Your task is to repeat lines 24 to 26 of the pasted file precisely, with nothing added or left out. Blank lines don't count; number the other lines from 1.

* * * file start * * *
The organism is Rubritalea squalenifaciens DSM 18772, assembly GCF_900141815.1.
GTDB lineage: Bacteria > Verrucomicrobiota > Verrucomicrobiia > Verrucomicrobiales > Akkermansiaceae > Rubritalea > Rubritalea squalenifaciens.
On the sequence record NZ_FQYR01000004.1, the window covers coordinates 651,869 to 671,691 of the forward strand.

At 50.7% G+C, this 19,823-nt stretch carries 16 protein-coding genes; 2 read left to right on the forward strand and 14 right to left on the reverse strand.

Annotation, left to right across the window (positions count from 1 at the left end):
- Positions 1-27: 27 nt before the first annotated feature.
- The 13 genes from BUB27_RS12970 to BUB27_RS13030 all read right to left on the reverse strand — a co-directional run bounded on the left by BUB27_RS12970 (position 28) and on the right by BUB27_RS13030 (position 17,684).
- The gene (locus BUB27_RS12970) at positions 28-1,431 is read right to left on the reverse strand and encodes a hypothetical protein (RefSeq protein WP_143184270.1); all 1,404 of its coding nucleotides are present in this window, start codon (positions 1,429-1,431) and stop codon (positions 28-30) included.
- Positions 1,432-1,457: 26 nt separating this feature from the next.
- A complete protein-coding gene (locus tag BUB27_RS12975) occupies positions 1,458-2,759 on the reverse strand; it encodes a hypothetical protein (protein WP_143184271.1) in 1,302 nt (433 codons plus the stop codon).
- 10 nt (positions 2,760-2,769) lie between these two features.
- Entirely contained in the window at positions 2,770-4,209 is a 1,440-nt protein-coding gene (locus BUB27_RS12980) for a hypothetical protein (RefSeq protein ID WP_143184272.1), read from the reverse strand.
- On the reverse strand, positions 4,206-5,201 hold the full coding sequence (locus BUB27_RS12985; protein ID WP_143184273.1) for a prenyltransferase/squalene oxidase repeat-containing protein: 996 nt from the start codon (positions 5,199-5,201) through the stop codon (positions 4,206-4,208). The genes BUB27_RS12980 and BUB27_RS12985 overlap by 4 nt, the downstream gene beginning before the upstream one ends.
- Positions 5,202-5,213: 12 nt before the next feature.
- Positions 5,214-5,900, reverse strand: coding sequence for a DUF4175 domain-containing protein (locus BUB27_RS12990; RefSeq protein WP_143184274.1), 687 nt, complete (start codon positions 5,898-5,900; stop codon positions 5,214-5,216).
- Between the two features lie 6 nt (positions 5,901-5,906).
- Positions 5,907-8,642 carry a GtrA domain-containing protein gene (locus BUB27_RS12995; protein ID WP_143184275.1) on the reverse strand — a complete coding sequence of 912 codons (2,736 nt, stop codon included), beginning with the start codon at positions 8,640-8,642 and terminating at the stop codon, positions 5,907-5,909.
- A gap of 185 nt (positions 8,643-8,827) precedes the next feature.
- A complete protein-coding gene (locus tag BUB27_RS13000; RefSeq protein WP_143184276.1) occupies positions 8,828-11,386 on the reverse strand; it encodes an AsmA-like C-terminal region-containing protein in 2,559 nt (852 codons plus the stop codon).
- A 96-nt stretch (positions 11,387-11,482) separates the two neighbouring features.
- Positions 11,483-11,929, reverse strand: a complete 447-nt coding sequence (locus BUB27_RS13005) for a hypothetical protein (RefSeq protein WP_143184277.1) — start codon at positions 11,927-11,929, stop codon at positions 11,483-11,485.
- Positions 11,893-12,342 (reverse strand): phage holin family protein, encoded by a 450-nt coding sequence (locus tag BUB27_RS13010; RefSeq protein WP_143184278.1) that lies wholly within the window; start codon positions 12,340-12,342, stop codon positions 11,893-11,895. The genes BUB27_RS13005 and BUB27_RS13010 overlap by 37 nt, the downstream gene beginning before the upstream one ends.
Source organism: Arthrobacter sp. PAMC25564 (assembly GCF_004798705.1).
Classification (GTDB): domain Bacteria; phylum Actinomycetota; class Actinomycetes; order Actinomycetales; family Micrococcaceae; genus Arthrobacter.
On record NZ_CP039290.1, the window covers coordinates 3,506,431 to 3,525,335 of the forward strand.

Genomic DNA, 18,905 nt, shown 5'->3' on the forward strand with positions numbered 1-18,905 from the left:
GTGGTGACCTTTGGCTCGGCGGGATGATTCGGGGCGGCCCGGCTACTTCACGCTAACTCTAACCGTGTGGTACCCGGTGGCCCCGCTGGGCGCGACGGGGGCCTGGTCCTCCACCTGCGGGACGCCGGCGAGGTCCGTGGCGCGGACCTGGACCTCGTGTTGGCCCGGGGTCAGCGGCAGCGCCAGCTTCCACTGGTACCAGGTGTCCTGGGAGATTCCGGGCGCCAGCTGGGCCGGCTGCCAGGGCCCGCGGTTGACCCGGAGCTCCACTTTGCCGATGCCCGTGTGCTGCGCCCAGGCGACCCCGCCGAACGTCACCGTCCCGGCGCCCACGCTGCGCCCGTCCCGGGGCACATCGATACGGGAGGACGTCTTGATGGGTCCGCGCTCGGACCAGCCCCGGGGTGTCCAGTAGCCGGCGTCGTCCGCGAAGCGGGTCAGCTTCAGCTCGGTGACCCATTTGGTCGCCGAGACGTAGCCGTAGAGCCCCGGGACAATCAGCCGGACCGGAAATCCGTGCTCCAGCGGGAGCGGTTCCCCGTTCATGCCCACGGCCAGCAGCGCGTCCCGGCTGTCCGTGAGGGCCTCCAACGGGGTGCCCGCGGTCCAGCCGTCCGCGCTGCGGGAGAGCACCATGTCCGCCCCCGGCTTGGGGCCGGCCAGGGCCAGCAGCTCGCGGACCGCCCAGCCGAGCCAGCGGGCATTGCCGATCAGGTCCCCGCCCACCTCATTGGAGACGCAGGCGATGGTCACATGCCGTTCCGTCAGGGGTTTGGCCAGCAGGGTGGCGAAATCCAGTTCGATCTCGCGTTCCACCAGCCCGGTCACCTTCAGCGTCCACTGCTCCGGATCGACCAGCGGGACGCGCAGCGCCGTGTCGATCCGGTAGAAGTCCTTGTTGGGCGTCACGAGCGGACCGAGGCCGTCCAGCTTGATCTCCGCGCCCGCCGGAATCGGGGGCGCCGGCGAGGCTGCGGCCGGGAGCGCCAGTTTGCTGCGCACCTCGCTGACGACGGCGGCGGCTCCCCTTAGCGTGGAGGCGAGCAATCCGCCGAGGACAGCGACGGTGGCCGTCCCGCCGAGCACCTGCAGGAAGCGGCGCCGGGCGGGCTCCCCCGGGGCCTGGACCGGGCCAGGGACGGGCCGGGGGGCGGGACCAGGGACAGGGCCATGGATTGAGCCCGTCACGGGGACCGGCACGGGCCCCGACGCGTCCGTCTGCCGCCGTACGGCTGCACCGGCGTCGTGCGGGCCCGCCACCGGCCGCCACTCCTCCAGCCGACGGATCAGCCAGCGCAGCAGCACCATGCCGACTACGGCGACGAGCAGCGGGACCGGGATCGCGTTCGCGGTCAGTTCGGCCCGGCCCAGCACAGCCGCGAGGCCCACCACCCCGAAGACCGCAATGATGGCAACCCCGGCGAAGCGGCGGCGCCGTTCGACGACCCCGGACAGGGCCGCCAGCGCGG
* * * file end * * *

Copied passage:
Classification (GTDB): domain Bacteria; phylum Actinomycetota; class Actinomycetes; order Actinomycetales; family Micrococcaceae; genus Arthrobacter.
On record NZ_CP039290.1, the window covers coordinates 3,506,431 to 3,525,335 of the forward strand.

Genomic DNA, 18,905 nt, shown 5'->3' on the forward strand with positions numbered 1-18,905 from the left: